Use big data to boost financial reporting insights

The advance of technology is rapidly gaining pace. Companies are adopting technology across all areas of business due to its ability to streamline processes and drive efficiencies. One of the main ways tech is shaking up businesses is through the production of big data. With real-time data collected fueling evidence-based decision making, we can create a new level of financial reporting.

If you’re a complete newbie to the idea of big data and analytics, or you’re ready to think about how big data can vastly improve your business, read on. Learning more about big data and how it can work for you and your business is the first step.

There are many big data applications in finance. The integrity of financial data is crucial to the healthy operation of any business, and that is where analytics can help.

The benefits of using big data analytics in finance are numerous – but we’ve picked four to give you a broad yet detailed overview of why you should be using these systems in your business.

Firstly, what do we mean by Big Data?

Big data describes a large volume of data that a business produces on a daily basis. However, the volume of data you collect is not particularly relevant, it’s what a business does with their big data that can produce smart results. If a business analyses big data effectively, it can lead to innovative insights and inspire strategic business decisions. Sounds pretty good, right?

Big data has arrived and financial reporting needs to catch up

Despite, the potential influence of big data strategy in financial reporting, financial professionals are finding it tricky to adapt to the latest development in tech. Failing to implement big data thinking, can rob the financial industry of effective, data-driven solutions. Data-driven decisions have proven to be invaluable to financial reporting, so we think it’s time the financial industry hopped on board this fast-moving train.

Now, how can we apply big data thinking to finance (particularly financial reporting) and even debt collection? Good question. Let’s take a look.

Continuous monitoring

This is undoubtedly one of the major applications of big data in finance. Continuous monitoring can be thought of as an automated (and, obviously, continuous) audit and checking process.

Due to its ability to quickly detect issues, continuous monitoring has become increasingly entrenched in financial reporting. As big data in the finance industry has grown, it has become a feature of high-tech software programs for financial insights.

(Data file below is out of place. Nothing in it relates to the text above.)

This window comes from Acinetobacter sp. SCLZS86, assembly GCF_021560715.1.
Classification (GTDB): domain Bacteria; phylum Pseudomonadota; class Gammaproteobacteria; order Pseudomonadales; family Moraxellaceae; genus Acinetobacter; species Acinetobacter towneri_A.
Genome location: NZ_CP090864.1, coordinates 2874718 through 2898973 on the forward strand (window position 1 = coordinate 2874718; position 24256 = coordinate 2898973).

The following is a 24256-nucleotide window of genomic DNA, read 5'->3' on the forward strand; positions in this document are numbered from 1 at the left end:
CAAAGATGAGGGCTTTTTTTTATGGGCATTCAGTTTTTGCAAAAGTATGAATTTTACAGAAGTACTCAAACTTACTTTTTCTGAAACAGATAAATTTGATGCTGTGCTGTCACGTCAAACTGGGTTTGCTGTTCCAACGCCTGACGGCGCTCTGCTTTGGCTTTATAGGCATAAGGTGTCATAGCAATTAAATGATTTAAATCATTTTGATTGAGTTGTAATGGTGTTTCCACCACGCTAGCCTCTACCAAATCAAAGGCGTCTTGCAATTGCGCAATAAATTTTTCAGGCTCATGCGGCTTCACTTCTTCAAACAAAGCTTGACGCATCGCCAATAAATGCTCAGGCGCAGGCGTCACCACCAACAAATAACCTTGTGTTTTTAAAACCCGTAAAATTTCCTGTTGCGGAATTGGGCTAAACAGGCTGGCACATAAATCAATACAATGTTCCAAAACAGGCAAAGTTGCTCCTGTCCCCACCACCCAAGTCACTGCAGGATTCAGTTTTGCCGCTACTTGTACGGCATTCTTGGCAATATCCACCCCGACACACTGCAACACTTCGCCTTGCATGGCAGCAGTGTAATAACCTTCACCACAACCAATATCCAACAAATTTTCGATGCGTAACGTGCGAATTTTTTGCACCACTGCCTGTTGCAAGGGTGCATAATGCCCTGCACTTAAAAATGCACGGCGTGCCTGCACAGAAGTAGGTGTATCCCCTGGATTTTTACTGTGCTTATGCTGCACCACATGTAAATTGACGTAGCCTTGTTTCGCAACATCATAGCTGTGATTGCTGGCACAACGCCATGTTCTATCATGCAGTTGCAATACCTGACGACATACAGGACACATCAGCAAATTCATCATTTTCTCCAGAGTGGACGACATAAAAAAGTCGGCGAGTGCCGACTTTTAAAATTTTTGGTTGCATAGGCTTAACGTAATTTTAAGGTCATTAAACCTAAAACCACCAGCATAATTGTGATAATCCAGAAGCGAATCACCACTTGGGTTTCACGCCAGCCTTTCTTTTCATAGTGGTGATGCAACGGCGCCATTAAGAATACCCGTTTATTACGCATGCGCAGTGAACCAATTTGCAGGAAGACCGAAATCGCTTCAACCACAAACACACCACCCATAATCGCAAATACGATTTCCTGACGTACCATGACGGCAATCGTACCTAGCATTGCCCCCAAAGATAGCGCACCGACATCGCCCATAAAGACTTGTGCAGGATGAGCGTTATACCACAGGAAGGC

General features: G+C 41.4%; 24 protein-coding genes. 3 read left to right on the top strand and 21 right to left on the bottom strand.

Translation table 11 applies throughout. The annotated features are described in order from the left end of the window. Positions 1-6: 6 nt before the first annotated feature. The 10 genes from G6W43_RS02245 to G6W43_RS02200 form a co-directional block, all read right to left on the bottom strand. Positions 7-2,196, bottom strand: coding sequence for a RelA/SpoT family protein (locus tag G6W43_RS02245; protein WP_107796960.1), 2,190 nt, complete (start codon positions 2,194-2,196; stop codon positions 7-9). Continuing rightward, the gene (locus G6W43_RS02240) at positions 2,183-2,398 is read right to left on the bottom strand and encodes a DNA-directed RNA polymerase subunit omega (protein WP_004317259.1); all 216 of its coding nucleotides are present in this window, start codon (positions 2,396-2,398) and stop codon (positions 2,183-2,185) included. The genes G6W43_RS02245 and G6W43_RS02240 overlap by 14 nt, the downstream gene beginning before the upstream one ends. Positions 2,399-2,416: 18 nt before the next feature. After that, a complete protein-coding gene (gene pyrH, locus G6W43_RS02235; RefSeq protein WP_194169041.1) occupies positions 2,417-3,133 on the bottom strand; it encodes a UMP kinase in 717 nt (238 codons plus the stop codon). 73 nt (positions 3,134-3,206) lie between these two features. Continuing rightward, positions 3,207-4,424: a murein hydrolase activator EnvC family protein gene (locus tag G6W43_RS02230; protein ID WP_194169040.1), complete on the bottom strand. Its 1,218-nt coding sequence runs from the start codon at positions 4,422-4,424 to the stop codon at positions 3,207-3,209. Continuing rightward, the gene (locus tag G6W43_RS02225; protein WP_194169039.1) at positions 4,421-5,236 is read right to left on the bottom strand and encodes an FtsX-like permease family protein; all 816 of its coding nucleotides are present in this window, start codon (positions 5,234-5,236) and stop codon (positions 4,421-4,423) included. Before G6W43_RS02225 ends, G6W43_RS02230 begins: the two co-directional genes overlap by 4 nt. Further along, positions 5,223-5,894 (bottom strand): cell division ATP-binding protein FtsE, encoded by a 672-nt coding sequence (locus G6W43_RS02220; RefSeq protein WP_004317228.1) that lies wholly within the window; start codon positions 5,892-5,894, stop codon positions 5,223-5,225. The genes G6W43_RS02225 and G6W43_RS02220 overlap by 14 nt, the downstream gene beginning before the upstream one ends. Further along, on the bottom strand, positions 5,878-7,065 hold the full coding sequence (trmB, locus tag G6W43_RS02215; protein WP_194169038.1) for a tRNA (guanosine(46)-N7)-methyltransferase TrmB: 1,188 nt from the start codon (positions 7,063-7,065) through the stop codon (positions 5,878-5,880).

There are three central parts to Continuous Monitoring technology:

1. Continuous audit

Using big data in auditing means that the financial reports are continuously checked for changes, discrepancies and errors. The advantageous features of continuous audit using big data are volume, velocity, variety and veracity. Of course, when any new tech comes along, there are always problems in tow.

Challenges facing continuous auditing for financial insights include data with different formats, tampered data, incomplete data and search encrypted data. Being aware of future challenges when implementing new technology is one way to prepare for such challenges.

2. Continuous controls monitoring

Effectively collecting big data can lead to continuous control monitoring. So, basically, you’ll have eyes everywhere and your team won’t miss a thing!

The system continuously monitors financial controls that have been put in place. Should any controls be breached or found to be weak, the system will alert the user quickly. Real-time results lead to faster problem solving and it most cases, cost-saving initiatives.

3. Continuous transaction inspection

In 2019, protecting data is just as important as collecting it. As more and more powerful devices are implemented, the task to secure your data becomes more challenging. So, continuous transaction inspection means that transactions are continuously inspected, as the system looks out for suspicious or unauthorised transactions.

Use of continuous monitoring as a big data application in finance can enable problems to be caught earlier – reducing the potential need to investigate discrepancies in your accounts. Likewise, if you are ever audited by the ATO or a regulator, your records will be much easier to validate – ultimately saving you time and money. It’s a win-win. Plus, who doesn’t love a bit of extra organisation, right?